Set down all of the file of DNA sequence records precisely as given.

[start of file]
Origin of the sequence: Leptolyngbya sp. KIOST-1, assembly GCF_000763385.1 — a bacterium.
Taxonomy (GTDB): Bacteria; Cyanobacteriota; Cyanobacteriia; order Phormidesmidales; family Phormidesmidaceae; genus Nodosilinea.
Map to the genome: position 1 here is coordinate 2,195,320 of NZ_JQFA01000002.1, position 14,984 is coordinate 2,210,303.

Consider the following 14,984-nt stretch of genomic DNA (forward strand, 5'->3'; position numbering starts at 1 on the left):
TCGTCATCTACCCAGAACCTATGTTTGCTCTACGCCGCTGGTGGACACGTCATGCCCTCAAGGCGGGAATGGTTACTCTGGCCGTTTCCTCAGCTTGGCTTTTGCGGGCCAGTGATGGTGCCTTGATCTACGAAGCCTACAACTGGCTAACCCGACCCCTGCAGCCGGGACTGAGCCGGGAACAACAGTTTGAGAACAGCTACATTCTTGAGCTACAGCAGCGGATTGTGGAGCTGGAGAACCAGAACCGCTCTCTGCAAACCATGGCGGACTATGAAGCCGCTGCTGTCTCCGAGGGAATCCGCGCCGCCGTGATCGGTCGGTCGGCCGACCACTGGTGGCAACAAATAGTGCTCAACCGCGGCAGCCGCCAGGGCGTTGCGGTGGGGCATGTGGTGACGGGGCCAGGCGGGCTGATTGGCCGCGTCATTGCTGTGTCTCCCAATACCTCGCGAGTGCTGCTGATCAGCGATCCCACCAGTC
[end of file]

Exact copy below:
Origin of the sequence: Leptolyngbya sp. KIOST-1, assembly GCF_000763385.1 — a bacterium.
Taxonomy (GTDB): Bacteria; Cyanobacteriota; Cyanobacteriia; order Phormidesmidales; family Phormidesmidaceae; genus Nodosilinea.
Map to the genome: position 1 here is coordinate 2,195,320 of NZ_JQFA01000002.1, position 14,984 is coordinate 2,210,303.

Consider the following 14,984-nt stretch of genomic DNA (forward strand, 5'->3'; position numbering starts at 1 on the left):
TCGTCATCTACCCAGAACCTATGTTTGCTCTACGCCGCTGGTGGACACGTCATGCCCTCAAGGCGGGAATGGTTACTCTGGCCGTTTCCTCAGCTTGGCTTTTGCGGGCCAGTGATGGTGCCTTGATCTACGAAGCCTACAACTGGCTAACCCGACCCCTGCAGCCGGGACTGAGCCGGGAACAACAGTTTGAGAACAGCTACATTCTTGAGCTACAGCAGCGGATTGTGGAGCTGGAGAACCAGAACCGCTCTCTGCAAACCATGGCGGACTATGAAGCCGCTGCTGTCTCCGAGGGAATCCGCGCCGCCGTGATCGGTCGGTCGGCCGACCACTGGTGGCAACAAATAGTGCTCAACCGCGGCAGCCGCCAGGGCGTTGCGGTGGGGCATGTGGTGACGGGGCCAGGCGGGCTGATTGGCCGCGTCATTGCTGTGTCTCCCAATACCTCGCGAGTGCTGCTGATCAGCGATCCCACCAGTC